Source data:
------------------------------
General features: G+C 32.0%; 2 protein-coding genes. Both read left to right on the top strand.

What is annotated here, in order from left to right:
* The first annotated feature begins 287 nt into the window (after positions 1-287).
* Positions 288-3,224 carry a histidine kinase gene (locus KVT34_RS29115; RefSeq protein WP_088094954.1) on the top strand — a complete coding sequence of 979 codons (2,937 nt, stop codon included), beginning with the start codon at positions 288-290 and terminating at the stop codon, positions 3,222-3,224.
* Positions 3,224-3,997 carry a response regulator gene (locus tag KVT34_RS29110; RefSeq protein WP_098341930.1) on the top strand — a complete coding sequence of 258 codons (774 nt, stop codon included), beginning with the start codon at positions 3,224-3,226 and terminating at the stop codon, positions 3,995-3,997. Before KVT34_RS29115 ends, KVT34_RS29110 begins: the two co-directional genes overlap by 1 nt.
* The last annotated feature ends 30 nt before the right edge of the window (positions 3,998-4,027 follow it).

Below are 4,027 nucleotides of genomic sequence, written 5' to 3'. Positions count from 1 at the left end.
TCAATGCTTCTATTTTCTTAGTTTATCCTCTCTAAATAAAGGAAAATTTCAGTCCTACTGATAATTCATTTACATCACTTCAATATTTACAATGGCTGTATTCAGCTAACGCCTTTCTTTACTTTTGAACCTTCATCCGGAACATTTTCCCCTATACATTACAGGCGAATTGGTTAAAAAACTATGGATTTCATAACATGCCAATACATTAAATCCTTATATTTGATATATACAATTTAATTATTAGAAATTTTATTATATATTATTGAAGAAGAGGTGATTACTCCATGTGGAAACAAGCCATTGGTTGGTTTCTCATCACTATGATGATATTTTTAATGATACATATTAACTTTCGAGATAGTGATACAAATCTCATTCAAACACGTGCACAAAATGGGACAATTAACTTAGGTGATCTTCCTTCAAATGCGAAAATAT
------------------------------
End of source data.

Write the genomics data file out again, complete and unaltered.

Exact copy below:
General features: G+C 32.0%; 2 protein-coding genes. Both read left to right on the top strand.

What is annotated here, in order from left to right:
* The first annotated feature begins 287 nt into the window (after positions 1-287).
* Positions 288-3,224 carry a histidine kinase gene (locus KVT34_RS29115; RefSeq protein WP_088094954.1) on the top strand — a complete coding sequence of 979 codons (2,937 nt, stop codon included), beginning with the start codon at positions 288-290 and terminating at the stop codon, positions 3,222-3,224.
* Positions 3,224-3,997 carry a response regulator gene (locus tag KVT34_RS29110; RefSeq protein WP_098341930.1) on the top strand — a complete coding sequence of 258 codons (774 nt, stop codon included), beginning with the start codon at positions 3,224-3,226 and terminating at the stop codon, positions 3,995-3,997. Before KVT34_RS29115 ends, KVT34_RS29110 begins: the two co-directional genes overlap by 1 nt.
* The last annotated feature ends 30 nt before the right edge of the window (positions 3,998-4,027 follow it).

Below are 4,027 nucleotides of genomic sequence, written 5' to 3'. Positions count from 1 at the left end.
TCAATGCTTCTATTTTCTTAGTTTATCCTCTCTAAATAAAGGAAAATTTCAGTCCTACTGATAATTCATTTACATCACTTCAATATTTACAATGGCTGTATTCAGCTAACGCCTTTCTTTACTTTTGAACCTTCATCCGGAACATTTTCCCCTATACATTACAGGCGAATTGGTTAAAAAACTATGGATTTCATAACATGCCAATACATTAAATCCTTATATTTGATATATACAATTTAATTATTAGAAATTTTATTATATATTATTGAAGAAGAGGTGATTACTCCATGTGGAAACAAGCCATTGGTTGGTTTCTCATCACTATGATGATATTTTTAATGATACATATTAACTTTCGAGATAGTGATACAAATCTCATTCAAACACGTGCACAAAATGGGACAATTAACTTAGGTGATCTTCCTTCAAATGCGAAAATAT